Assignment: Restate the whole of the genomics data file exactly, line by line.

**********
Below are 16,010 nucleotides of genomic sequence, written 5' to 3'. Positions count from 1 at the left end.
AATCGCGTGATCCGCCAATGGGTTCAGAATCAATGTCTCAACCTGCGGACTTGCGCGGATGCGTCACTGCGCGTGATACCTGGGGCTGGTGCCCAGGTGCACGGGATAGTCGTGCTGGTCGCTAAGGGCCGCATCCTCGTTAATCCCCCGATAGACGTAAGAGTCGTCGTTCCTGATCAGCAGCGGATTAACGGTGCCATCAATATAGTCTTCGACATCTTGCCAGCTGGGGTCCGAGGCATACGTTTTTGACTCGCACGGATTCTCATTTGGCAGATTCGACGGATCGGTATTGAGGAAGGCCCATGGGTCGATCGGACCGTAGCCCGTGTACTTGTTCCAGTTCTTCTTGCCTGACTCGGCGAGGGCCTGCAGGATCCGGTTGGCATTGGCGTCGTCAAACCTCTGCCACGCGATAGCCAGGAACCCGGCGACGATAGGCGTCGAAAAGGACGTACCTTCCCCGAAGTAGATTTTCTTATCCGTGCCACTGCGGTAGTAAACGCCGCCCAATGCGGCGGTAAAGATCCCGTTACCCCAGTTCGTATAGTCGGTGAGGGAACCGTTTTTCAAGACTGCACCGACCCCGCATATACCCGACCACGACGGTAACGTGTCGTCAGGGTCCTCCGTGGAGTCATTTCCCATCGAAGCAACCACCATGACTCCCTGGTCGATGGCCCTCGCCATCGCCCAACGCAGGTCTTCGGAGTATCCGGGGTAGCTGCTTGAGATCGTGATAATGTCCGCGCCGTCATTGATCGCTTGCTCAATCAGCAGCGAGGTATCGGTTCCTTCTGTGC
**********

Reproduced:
Below are 16,010 nucleotides of genomic sequence, written 5' to 3'. Positions count from 1 at the left end.
AATCGCGTGATCCGCCAATGGGTTCAGAATCAATGTCTCAACCTGCGGACTTGCGCGGATGCGTCACTGCGCGTGATACCTGGGGCTGGTGCCCAGGTGCACGGGATAGTCGTGCTGGTCGCTAAGGGCCGCATCCTCGTTAATCCCCCGATAGACGTAAGAGTCGTCGTTCCTGATCAGCAGCGGATTAACGGTGCCATCAATATAGTCTTCGACATCTTGCCAGCTGGGGTCCGAGGCATACGTTTTTGACTCGCACGGATTCTCATTTGGCAGATTCGACGGATCGGTATTGAGGAAGGCCCATGGGTCGATCGGACCGTAGCCCGTGTACTTGTTCCAGTTCTTCTTGCCTGACTCGGCGAGGGCCTGCAGGATCCGGTTGGCATTGGCGTCGTCAAACCTCTGCCACGCGATAGCCAGGAACCCGGCGACGATAGGCGTCGAAAAGGACGTACCTTCCCCGAAGTAGATTTTCTTATCCGTGCCACTGCGGTAGTAAACGCCGCCCAATGCGGCGGTAAAGATCCCGTTACCCCAGTTCGTATAGTCGGTGAGGGAACCGTTTTTCAAGACTGCACCGACCCCGCATATACCCGACCACGACGGTAACGTGTCGTCAGGGTCCTCCGTGGAGTCATTTCCCATCGAAGCAACCACCATGACTCCCTGGTCGATGGCCCTCGCCATCGCCCAACGCAGGTCTTCGGAGTATCCGGGGTAGCTGCTTGAGATCGTGATAATGTCCGCGCCGTCATTGATCGCTTGCTCAATCAGCAGCGAGGTATCGGTTCCTTCTGTGC